a finite impulse response filter comprising a finite sequence of 2×2 matrices for filtering the outputs of the first and second digital multipliers, producing digital I/Q outputs.
22. The system of
Stimulating the system with a known input,
Recording the digital I/Q output produced by the known input,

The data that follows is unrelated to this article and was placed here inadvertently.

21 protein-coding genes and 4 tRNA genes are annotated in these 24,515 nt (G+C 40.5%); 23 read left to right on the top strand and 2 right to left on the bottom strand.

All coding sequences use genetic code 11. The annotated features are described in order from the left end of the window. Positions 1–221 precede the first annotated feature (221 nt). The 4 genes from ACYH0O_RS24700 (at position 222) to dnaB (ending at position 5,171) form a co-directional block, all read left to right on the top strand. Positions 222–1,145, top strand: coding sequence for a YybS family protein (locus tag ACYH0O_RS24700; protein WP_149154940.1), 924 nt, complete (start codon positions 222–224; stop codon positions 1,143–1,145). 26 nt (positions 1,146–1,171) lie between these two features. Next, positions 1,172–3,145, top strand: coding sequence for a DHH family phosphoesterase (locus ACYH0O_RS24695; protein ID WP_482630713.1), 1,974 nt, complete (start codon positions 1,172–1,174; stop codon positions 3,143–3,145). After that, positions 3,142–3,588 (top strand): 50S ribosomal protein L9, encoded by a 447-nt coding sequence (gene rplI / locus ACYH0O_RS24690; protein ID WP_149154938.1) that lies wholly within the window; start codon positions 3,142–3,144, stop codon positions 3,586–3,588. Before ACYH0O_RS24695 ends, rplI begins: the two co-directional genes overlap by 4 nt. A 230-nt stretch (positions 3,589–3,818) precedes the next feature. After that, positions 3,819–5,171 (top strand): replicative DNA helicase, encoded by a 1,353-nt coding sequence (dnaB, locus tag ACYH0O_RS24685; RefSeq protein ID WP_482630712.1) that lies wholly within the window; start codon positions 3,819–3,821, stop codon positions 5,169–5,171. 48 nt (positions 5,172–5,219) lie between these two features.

Calculating the impulse response of the system based on the recorded digital I/Q output, and
Calculating the finite impulse response filter from the calculated impulse response.
23. The process of
24. The process of
25. The process of
26. The process of
27. The process of